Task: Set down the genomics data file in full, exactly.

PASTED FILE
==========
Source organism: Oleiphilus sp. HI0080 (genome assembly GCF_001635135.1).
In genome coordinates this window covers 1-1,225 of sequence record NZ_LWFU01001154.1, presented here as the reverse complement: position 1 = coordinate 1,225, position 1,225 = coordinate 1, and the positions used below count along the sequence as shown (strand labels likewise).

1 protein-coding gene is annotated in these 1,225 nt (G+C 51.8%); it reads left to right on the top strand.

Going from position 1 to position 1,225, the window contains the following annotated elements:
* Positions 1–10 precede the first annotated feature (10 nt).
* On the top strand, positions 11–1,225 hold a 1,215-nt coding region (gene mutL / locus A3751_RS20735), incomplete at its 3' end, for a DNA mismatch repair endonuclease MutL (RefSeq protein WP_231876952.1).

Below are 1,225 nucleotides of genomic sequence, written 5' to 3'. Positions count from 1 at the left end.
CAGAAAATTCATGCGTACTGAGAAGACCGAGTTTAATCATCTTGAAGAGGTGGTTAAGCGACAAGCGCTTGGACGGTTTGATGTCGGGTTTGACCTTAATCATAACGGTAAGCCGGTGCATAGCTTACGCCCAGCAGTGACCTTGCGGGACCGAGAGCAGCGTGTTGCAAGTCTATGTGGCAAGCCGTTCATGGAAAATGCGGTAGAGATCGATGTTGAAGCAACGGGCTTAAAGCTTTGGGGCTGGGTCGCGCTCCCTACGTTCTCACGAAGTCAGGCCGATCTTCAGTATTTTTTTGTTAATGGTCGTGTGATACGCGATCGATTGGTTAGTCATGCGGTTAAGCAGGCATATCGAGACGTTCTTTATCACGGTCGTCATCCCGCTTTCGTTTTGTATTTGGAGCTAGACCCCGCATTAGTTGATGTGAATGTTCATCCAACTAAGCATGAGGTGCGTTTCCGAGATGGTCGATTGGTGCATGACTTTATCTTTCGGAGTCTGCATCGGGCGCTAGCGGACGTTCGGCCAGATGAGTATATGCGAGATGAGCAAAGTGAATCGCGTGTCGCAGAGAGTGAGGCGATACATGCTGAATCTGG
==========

Source organism: Oleiphilus sp. HI0080 (genome assembly GCF_001635135.1).
In genome coordinates this window covers 1-1,225 of sequence record NZ_LWFU01001154.1, presented here as the reverse complement: position 1 = coordinate 1,225, position 1,225 = coordinate 1, and the positions used below count along the sequence as shown (strand labels likewise).

1 protein-coding gene is annotated in these 1,225 nt (G+C 51.8%); it reads left to right on the top strand.

Going from position 1 to position 1,225, the window contains the following annotated elements:
* Positions 1–10 precede the first annotated feature (10 nt).
* On the top strand, positions 11–1,225 hold a 1,215-nt coding region (gene mutL / locus A3751_RS20735), incomplete at its 3' end, for a DNA mismatch repair endonuclease MutL (RefSeq protein WP_231876952.1).

Below are 1,225 nucleotides of genomic sequence, written 5' to 3'. Positions count from 1 at the left end.
CAGAAAATTCATGCGTACTGAGAAGACCGAGTTTAATCATCTTGAAGAGGTGGTTAAGCGACAAGCGCTTGGACGGTTTGATGTCGGGTTTGACCTTAATCATAACGGTAAGCCGGTGCATAGCTTACGCCCAGCAGTGACCTTGCGGGACCGAGAGCAGCGTGTTGCAAGTCTATGTGGCAAGCCGTTCATGGAAAATGCGGTAGAGATCGATGTTGAAGCAACGGGCTTAAAGCTTTGGGGCTGGGTCGCGCTCCCTACGTTCTCACGAAGTCAGGCCGATCTTCAGTATTTTTTTGTTAATGGTCGTGTGATACGCGATCGATTGGTTAGTCATGCGGTTAAGCAGGCATATCGAGACGTTCTTTATCACGGTCGTCATCCCGCTTTCGTTTTGTATTTGGAGCTAGACCCCGCATTAGTTGATGTGAATGTTCATCCAACTAAGCATGAGGTGCGTTTCCGAGATGGTCGATTGGTGCATGACTTTATCTTTCGGAGTCTGCATCGGGCGCTAGCGGACGTTCGGCCAGATGAGTATATGCGAGATGAGCAAAGTGAATCGCGTGTCGCAGAGAGTGAGGCGATACATGCTGAATCTGG